Indeed it is past doubt with me, that the apostle has a more special respect to the spirit of grace, or of love, or the spirit of a child, in its more lively actings; for it is perfect love or strong love only, which so witnesses or evidences that we are children, as to cast out fear, and wholly deliver from the spirit of bondage. The strong and lively exercises of evangelical, humble love to God, give clear evidence of the soul’s relation to God, as his child; which very greatly and directly satisfies the soul. And though it be far from true, that the soul in this case judges only by an immediate witness, without any sign or evidence; vet the saint stands in no need of multiplied signs, or any long reasoning upon them. And though the sight of his relative union with God, and being in his favour, is not without a medium, viz. his love; yet his sight of the union of his heart to God is immediate. Love, the bond of union, is seen intuitively; the saint sees and feels plainly the union between his soul and God; it is so strong and lively, that he cannot doubt of it. And hence he is assured that he is a child. How can he doubt whether he stands in a child-like relation to God, when he plainly sees a child-like union between God and his soul, and hence cries, Abba, Father.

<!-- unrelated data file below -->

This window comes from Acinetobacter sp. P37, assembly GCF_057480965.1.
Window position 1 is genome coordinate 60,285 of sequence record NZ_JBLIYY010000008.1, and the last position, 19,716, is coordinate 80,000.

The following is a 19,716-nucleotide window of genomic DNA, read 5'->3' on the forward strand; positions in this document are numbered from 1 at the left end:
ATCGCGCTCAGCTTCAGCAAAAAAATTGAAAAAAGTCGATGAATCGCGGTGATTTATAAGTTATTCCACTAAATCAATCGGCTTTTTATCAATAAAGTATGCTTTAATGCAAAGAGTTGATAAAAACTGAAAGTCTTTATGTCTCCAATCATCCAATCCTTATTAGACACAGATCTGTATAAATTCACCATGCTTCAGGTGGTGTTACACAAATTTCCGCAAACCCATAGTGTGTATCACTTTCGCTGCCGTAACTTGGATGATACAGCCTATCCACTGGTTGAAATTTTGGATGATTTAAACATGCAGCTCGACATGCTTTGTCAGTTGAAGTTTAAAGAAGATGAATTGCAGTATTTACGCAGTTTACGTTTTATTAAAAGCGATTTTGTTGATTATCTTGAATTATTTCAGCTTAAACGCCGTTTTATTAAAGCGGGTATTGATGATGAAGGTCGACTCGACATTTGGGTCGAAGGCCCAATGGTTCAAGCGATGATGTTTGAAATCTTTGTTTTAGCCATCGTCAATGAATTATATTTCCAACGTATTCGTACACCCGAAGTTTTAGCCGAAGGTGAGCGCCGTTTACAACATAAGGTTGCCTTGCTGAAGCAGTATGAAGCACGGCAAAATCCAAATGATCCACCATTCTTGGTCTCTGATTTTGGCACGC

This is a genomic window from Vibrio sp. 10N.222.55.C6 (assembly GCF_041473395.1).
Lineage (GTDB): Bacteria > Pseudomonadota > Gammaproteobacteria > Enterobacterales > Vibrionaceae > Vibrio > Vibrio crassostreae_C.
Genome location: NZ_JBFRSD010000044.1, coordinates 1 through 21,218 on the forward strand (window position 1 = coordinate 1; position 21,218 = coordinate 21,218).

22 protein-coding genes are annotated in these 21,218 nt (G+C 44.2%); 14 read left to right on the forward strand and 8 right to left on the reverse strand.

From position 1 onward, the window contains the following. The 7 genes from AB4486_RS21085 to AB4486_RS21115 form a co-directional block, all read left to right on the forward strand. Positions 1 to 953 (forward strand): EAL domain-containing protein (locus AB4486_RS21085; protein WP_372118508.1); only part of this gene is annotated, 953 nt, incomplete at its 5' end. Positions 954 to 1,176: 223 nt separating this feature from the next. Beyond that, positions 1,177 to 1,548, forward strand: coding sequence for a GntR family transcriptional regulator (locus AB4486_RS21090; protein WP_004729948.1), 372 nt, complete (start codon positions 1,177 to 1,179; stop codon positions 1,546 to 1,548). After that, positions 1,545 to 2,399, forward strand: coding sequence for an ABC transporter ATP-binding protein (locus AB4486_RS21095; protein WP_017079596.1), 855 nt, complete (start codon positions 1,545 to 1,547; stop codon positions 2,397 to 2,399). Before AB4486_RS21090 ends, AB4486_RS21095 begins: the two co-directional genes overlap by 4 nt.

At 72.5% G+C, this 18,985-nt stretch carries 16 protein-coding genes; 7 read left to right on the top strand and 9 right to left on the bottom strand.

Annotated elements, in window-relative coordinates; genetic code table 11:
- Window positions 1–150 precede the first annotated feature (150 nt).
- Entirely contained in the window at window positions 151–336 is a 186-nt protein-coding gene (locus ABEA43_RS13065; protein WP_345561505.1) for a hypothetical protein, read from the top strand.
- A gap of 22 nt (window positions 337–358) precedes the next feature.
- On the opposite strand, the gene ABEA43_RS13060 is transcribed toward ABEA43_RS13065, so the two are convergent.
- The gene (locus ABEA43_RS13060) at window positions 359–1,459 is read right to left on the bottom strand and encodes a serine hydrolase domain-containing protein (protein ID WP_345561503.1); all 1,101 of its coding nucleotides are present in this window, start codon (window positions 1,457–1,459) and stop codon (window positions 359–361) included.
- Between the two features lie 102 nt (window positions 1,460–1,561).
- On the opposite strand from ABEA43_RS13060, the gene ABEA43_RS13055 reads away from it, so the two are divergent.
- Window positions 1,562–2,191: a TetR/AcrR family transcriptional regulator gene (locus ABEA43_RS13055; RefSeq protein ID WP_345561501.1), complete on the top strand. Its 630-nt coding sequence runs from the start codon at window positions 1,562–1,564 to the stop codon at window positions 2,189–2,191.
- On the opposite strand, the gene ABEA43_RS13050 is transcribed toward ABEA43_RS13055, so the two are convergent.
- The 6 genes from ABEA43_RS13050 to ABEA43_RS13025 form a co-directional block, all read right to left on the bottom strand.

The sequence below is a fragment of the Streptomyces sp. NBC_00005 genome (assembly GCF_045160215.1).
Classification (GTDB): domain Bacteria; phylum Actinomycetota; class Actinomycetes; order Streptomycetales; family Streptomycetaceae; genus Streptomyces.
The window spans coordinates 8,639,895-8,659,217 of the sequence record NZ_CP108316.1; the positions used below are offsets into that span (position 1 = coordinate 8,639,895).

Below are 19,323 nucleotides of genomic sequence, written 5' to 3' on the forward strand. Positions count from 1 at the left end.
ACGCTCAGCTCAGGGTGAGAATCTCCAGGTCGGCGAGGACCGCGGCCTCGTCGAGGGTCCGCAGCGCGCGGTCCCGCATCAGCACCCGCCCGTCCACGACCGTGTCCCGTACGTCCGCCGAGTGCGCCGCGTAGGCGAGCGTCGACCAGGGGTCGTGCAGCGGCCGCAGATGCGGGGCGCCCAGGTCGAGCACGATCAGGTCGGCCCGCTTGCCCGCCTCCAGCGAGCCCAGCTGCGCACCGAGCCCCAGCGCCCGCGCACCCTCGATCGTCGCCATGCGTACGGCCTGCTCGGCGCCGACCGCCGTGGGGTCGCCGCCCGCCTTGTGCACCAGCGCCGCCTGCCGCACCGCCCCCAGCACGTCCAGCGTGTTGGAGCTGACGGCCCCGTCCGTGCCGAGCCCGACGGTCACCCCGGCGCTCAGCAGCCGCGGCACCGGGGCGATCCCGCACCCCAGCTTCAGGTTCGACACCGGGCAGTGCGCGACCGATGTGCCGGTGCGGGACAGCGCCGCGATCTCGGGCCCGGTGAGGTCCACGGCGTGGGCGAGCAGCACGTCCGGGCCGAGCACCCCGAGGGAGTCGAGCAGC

And whereas the apostle says, the Spirit bears witness with our spirits; by our spirit here, is meant our conscience, which is called the spirit of man; Prov. xx. 27. “The spirit of man is the candle of the Lord, searching all the inward parts of the belly.” We elsewhere read of the witness of this spirit, or of conscience, 2 Cor. i. 12. “For our rejoicing is this, the testimony of our conscience.” And 1 John iii. 19-21. “And hereby do we know that we are of the truth, and shall assure our hearts before him. For if our heart condemn us, God is greater than our heart, and knoweth all things. Beloved, if our heart condemn us not, then have we confidence towards God.” When the apostle Paul speaks of the Spirit of God bearing witness with, our spirit, he does not mean two separate, collateral, independent witnesses; but that by one, we receive the witness of the other. The Spirit of God gives the evidence, by infusing and shedding abroad the love of God, the spirit of a child, in the heart; and our spirit, or our conscience, receives and declares this evidence for our rejoicing.

Many mischiefs have arisen from that false and delusive notion of the witness of the Spirit, that it is a kind of inward voice, suggestion, or declaration from God to a man, that he is beloved, pardoned, elected, or the like, sometimes with and sometimes without a text of Scripture; for many have been the false and vain (though very high} affections that have arisen from hence. It is to be feared that multitudes of souls have been eternally undone by it; I have therefore insisted the longer on this head.—But I proceed now to a second characteristic of gracious affections.


« Prev SECTION I. Gracious affections are from divine… Next »





Advertisements



| Define | Popups: Login | Register | Prev Next | Help |